bacterial canker

bacterial canker

[bak′tir·ē·əl ′kaŋ·kər]
(plant pathology)
References in periodicals archive ?
Pathogenic bacteria such as Clavibacter michiganensis, the causative agent of bacterial canker of tomato, were also controlled by the yeast.
Watch out for shoots with bacterial canker on cherries and prune them out before the end of September.
2008) and an epidemic of bacterial canker of kiwi-fruit in Italy (Ferrante and Scortichini 2010) are recent reminders of the need to limit the spread of regulated and not-yet-regulated pests and viruses (Luvisi, Panattoni, Colosimo et al.
The straight answer is that all stone fruit trees should not be pruned in the dormant season from October to February as this makes them prone to the devastating diseases Silver Leaf and Bacterial Canker.
David Lonsdale said he believes that bacterial canker of poplar (Xanthomonas populi) may have originated in aspens and while it ruins the commercial value of trees an increasingly warmer climate may well mean that it becomes less of a problem in future.
After such time has elapsed, these trees typically go into decline and become susceptible to bacterial canker disease and termites.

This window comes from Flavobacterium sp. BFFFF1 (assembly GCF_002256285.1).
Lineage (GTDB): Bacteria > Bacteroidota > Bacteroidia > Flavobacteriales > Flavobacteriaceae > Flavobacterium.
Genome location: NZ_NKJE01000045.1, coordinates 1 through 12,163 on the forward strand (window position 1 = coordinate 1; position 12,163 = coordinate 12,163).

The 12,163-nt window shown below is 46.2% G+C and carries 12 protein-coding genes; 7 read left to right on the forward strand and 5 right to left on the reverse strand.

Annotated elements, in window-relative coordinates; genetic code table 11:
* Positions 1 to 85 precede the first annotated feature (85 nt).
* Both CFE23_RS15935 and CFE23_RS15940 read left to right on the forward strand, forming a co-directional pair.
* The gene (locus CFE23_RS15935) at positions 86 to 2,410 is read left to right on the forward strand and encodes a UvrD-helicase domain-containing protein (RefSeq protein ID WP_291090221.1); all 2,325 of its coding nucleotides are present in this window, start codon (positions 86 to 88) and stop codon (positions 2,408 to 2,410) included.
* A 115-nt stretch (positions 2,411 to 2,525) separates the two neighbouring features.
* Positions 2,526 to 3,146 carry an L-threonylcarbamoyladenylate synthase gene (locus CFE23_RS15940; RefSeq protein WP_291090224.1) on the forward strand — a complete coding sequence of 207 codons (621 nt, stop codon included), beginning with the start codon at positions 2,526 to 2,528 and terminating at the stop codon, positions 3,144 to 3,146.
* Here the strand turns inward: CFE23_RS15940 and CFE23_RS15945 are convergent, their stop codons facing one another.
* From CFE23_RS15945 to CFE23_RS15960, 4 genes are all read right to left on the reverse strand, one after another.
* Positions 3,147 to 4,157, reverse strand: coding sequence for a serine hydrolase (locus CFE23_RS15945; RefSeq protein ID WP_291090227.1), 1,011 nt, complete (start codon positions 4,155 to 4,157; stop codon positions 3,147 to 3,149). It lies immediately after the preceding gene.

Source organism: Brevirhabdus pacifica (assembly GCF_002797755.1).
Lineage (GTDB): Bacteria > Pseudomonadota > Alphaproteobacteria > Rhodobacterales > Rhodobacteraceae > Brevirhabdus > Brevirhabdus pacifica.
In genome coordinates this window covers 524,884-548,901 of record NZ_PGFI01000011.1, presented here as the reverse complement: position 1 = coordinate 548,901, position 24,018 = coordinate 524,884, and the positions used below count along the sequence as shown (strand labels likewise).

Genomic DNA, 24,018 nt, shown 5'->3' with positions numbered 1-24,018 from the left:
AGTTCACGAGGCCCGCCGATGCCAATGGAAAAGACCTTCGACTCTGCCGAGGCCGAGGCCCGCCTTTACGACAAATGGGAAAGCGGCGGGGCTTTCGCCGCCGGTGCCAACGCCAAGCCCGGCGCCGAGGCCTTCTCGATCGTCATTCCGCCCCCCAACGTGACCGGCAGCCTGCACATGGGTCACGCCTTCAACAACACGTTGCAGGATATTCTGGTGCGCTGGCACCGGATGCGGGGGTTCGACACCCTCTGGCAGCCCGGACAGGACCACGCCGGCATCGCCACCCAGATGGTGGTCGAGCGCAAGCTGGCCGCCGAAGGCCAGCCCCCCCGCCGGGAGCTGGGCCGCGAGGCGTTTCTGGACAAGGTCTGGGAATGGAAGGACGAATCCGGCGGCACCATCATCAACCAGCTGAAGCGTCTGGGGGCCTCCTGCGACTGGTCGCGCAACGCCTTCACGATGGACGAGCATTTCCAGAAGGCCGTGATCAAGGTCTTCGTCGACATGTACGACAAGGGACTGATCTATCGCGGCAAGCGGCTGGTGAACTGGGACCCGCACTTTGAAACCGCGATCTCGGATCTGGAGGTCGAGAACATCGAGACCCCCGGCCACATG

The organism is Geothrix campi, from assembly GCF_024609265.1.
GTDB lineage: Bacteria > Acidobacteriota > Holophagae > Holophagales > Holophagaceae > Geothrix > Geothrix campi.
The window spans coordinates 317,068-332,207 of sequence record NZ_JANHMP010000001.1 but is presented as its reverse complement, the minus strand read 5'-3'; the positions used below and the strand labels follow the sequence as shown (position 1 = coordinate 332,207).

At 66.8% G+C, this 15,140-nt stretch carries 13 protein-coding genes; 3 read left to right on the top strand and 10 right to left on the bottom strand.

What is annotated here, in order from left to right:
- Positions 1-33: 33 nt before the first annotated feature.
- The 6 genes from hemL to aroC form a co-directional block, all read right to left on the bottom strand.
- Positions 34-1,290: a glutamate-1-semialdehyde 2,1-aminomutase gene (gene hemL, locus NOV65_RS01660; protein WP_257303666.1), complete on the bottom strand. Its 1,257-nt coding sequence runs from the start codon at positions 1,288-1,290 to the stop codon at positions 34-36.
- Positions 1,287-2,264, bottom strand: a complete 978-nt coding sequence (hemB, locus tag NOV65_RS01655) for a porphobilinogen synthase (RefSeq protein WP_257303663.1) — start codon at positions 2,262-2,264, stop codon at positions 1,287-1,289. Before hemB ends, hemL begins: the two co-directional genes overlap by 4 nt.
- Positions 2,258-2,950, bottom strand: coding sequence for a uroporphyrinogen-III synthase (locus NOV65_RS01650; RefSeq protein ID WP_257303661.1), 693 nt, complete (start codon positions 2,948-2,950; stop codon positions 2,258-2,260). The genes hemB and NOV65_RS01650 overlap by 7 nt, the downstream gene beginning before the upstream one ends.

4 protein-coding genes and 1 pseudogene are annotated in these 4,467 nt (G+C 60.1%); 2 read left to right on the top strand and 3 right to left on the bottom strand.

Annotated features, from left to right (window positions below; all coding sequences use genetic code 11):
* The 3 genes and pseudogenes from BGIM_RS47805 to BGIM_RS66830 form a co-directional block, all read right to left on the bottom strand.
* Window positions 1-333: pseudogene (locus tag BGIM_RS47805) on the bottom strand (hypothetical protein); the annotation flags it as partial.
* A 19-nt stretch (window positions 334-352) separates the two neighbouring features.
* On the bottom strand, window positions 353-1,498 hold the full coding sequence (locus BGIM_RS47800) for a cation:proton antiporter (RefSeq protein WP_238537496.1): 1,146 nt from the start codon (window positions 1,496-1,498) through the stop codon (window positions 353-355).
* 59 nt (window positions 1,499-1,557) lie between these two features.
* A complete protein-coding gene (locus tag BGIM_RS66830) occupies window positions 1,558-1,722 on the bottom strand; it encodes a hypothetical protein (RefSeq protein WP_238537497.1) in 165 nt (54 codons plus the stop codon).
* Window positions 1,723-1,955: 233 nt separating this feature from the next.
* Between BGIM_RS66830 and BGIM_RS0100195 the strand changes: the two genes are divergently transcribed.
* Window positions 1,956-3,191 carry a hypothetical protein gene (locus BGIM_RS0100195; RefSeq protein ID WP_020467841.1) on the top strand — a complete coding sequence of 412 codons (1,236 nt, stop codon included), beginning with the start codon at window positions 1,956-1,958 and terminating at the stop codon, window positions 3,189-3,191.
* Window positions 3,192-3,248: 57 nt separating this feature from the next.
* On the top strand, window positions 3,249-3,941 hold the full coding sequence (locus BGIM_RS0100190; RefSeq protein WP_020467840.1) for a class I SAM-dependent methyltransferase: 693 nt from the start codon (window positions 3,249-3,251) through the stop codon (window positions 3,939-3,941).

Or it could be bacterial canker, which causes the tree to die back and ooze gum through the branches.
This unique cross is tolerant of major plum diseases--like bacterial spot, bacterial canker, and plum leaf scald--that limit an orchard's life-span in the Southeast.
Bacterial canker affects many garden species, but mostly plums, cherries, apricots, peaches and ornamental prunus species.
This process eliminates seed-borne diseases such as bacterial canker.
It is from these symptoms that the disease gets its common name of bacterial ooze or bacterial canker.
This pruning system applies equally to pears but don't prune stone fruits, like plums and cherries, in the winter because the cuts can attract bacterial canker and silver leaf.